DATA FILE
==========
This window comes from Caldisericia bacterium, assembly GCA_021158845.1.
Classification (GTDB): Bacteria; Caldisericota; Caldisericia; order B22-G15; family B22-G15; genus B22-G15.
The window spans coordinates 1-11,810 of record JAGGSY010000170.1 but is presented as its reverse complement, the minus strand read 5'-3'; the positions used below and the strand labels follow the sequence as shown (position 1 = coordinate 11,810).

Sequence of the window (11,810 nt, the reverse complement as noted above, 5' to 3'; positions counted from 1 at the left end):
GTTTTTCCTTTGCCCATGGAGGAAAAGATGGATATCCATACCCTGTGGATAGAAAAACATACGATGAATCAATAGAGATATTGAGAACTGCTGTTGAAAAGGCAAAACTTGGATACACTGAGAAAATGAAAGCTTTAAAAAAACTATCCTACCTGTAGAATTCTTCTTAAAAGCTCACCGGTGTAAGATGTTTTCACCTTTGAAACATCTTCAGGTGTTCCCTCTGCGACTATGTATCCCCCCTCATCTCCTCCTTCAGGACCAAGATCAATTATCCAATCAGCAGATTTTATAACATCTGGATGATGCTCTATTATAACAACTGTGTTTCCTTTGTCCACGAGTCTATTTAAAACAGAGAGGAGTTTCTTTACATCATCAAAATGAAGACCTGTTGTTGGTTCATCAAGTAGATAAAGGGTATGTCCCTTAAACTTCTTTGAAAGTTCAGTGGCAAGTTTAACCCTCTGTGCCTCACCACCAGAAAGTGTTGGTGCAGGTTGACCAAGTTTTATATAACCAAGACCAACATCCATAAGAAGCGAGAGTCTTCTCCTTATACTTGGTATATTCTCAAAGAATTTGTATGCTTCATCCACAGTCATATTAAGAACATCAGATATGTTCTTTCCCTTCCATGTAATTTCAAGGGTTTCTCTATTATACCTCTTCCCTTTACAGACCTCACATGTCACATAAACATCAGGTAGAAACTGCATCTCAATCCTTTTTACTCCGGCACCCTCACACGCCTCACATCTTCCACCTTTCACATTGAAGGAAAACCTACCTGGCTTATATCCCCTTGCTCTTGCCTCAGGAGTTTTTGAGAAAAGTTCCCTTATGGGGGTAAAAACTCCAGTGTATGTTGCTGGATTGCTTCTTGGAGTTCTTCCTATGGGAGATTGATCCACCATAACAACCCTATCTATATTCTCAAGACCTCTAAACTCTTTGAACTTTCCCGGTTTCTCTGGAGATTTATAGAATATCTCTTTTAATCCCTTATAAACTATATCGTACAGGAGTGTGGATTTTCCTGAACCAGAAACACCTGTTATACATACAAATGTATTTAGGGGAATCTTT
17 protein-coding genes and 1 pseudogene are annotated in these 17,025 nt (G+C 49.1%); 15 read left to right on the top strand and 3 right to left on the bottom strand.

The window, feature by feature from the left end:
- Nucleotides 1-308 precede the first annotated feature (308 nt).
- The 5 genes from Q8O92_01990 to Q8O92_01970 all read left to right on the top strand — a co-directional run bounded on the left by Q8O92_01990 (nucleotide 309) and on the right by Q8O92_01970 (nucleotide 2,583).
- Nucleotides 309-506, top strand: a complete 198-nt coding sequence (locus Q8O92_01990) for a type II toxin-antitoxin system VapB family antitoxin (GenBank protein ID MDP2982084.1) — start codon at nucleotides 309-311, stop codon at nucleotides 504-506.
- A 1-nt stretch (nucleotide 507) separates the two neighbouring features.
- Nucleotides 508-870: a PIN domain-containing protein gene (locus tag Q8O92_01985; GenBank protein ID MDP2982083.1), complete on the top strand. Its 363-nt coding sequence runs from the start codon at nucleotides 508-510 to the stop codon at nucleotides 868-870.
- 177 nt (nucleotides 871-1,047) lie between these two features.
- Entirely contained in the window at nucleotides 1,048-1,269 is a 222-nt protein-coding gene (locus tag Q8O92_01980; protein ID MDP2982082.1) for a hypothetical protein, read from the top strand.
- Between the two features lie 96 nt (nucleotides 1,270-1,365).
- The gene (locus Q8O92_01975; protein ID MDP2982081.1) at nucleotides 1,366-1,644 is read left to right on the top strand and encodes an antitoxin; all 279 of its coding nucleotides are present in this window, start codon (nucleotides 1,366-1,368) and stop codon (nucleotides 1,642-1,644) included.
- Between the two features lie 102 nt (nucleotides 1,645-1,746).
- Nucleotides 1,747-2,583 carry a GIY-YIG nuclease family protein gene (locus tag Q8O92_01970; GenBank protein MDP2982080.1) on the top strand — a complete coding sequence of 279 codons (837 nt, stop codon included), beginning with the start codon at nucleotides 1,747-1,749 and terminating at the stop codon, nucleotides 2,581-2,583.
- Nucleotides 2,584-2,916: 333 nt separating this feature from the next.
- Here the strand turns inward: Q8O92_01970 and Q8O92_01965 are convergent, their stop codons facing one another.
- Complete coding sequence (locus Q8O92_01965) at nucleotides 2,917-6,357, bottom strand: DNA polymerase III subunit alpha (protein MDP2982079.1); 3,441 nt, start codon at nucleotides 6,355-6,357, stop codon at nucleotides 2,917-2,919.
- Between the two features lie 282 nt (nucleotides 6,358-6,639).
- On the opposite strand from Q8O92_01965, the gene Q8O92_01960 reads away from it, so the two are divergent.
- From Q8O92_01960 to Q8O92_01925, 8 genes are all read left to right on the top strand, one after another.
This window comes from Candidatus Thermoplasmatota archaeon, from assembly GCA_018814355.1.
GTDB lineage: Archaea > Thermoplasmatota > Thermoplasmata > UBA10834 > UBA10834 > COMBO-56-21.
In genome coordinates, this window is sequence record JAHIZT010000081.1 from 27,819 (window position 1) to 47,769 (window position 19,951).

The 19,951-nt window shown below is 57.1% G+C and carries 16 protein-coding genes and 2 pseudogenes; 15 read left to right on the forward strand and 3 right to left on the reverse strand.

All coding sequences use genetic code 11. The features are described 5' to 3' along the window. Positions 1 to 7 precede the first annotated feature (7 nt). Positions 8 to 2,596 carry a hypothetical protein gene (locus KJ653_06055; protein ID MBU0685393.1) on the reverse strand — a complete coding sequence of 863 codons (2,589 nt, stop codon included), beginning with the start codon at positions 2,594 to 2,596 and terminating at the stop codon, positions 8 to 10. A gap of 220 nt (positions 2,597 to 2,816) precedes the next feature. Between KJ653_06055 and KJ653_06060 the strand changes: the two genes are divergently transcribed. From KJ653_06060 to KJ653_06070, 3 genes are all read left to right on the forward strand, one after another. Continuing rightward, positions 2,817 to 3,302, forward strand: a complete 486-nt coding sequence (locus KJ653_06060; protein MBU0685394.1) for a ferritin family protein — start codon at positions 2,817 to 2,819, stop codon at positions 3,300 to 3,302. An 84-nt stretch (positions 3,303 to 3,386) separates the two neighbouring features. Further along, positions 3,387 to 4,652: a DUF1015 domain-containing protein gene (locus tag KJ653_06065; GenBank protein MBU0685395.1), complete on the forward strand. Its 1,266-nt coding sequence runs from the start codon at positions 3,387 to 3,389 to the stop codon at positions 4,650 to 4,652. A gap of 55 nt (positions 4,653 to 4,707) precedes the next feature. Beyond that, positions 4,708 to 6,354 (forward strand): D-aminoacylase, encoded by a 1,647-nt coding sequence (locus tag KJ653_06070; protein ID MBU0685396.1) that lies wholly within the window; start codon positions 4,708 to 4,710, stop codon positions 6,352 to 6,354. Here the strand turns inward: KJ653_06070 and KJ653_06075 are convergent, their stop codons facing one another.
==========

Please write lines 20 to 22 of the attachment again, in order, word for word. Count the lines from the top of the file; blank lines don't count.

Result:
- Here the strand turns inward: Q8O92_01970 and Q8O92_01965 are convergent, their stop codons facing one another.
- Complete coding sequence (locus Q8O92_01965) at nucleotides 2,917-6,357, bottom strand: DNA polymerase III subunit alpha (protein MDP2982079.1); 3,441 nt, start codon at nucleotides 6,355-6,357, stop codon at nucleotides 2,917-2,919.
- Between the two features lie 282 nt (nucleotides 6,358-6,639).